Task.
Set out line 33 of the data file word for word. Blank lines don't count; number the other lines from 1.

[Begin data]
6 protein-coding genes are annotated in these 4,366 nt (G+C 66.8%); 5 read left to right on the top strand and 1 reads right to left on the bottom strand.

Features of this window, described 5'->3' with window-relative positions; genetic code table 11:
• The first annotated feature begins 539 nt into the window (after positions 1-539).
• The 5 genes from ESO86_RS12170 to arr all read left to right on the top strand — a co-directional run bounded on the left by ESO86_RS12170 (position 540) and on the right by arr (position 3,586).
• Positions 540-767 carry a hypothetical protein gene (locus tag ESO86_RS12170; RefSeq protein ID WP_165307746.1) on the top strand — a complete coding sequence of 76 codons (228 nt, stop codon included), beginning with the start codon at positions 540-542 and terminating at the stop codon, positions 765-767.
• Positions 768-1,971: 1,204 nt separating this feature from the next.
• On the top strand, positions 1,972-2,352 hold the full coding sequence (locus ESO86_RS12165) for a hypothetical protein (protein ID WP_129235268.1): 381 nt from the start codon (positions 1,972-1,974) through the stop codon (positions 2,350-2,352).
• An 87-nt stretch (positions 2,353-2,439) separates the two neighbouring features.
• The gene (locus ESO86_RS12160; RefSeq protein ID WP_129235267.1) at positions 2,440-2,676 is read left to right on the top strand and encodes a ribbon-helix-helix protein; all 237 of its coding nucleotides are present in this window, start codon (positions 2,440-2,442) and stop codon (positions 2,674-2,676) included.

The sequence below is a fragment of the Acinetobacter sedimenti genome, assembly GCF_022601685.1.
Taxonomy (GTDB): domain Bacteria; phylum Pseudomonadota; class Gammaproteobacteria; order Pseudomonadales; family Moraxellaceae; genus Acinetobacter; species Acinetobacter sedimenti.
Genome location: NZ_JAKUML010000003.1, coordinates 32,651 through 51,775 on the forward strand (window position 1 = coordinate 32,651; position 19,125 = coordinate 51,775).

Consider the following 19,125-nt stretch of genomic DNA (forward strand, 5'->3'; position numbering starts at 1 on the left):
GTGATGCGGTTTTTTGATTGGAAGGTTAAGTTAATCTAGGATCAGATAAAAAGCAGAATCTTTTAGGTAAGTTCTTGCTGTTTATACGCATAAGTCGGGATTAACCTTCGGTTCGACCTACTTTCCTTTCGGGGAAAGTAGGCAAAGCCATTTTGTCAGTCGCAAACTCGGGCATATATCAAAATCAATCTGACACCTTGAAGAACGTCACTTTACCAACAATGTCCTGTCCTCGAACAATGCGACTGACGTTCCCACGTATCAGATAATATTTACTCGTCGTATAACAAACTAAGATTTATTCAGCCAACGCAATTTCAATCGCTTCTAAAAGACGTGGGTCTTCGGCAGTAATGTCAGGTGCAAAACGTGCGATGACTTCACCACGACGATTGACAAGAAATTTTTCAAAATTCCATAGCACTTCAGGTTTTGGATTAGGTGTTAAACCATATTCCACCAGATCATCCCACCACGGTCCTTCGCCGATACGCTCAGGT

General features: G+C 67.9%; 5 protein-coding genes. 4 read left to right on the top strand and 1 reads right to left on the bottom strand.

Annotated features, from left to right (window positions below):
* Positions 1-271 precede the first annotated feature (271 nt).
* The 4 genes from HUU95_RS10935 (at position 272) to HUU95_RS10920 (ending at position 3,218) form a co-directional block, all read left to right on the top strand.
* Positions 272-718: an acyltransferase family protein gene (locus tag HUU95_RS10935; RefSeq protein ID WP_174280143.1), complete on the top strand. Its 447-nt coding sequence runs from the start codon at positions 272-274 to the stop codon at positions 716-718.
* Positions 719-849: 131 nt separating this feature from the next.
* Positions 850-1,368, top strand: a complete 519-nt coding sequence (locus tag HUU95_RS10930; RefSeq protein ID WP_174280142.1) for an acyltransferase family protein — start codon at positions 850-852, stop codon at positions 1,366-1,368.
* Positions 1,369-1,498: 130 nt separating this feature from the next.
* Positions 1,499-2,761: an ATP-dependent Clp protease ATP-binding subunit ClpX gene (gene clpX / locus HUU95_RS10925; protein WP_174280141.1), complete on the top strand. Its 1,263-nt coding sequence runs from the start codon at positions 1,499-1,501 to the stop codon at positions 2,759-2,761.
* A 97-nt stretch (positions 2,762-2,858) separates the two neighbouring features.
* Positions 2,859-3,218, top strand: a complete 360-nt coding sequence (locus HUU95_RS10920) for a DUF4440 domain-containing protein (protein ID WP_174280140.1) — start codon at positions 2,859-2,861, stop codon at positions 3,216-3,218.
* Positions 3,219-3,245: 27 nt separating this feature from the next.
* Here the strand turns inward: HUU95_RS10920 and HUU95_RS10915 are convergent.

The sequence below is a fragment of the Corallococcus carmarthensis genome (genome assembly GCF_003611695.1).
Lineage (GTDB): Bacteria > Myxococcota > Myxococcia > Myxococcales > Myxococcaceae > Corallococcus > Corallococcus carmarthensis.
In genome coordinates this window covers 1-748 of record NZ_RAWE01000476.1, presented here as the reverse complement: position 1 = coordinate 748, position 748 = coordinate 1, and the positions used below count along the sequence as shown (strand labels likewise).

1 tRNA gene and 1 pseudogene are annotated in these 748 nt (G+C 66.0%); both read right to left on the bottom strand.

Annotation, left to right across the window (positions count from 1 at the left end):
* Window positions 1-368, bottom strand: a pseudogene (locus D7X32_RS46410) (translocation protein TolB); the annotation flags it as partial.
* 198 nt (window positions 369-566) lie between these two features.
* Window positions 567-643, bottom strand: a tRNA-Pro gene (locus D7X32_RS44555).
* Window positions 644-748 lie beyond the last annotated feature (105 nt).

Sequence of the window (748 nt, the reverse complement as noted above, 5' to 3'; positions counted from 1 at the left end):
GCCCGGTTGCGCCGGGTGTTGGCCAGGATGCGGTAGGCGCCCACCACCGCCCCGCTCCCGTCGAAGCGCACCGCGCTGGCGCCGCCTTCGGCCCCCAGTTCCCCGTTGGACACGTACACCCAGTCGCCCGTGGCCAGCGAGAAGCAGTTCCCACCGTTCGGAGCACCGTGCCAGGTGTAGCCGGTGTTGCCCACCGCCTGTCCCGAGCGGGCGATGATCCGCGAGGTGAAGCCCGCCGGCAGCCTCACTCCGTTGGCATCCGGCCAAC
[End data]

* Window positions 1-368, bottom strand: a pseudogene (locus D7X32_RS46410) (translocation protein TolB); the annotation flags it as partial.